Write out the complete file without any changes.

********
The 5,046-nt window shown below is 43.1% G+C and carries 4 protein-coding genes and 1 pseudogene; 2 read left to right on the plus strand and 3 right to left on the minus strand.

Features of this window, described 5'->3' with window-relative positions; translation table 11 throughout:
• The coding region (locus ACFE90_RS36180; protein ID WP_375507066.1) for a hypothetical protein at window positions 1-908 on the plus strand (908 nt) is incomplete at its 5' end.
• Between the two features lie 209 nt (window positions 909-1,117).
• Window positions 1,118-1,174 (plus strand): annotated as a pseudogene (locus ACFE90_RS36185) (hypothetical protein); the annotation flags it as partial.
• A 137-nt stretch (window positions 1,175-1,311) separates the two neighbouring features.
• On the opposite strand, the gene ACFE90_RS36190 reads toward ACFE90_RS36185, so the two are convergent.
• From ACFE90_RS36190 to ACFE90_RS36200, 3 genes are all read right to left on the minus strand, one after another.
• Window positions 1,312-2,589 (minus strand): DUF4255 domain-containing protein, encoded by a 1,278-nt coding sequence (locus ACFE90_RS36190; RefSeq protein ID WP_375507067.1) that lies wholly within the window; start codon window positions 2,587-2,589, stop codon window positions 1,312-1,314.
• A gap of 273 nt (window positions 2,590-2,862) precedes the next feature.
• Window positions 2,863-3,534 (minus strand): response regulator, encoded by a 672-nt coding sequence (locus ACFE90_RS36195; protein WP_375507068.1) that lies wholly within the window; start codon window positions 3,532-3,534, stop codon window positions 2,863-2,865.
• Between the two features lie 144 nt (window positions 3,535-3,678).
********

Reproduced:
The 5,046-nt window shown below is 43.1% G+C and carries 4 protein-coding genes and 1 pseudogene; 2 read left to right on the plus strand and 3 right to left on the minus strand.

Features of this window, described 5'->3' with window-relative positions; translation table 11 throughout:
• The coding region (locus ACFE90_RS36180; protein ID WP_375507066.1) for a hypothetical protein at window positions 1-908 on the plus strand (908 nt) is incomplete at its 5' end.
• Between the two features lie 209 nt (window positions 909-1,117).
• Window positions 1,118-1,174 (plus strand): annotated as a pseudogene (locus ACFE90_RS36185) (hypothetical protein); the annotation flags it as partial.
• A 137-nt stretch (window positions 1,175-1,311) separates the two neighbouring features.
• On the opposite strand, the gene ACFE90_RS36190 reads toward ACFE90_RS36185, so the two are convergent.
• From ACFE90_RS36190 to ACFE90_RS36200, 3 genes are all read right to left on the minus strand, one after another.
• Window positions 1,312-2,589 (minus strand): DUF4255 domain-containing protein, encoded by a 1,278-nt coding sequence (locus ACFE90_RS36190; RefSeq protein ID WP_375507067.1) that lies wholly within the window; start codon window positions 2,587-2,589, stop codon window positions 1,312-1,314.
• A gap of 273 nt (window positions 2,590-2,862) precedes the next feature.
• Window positions 2,863-3,534 (minus strand): response regulator, encoded by a 672-nt coding sequence (locus ACFE90_RS36195; protein WP_375507068.1) that lies wholly within the window; start codon window positions 3,532-3,534, stop codon window positions 2,863-2,865.
• Between the two features lie 144 nt (window positions 3,535-3,678).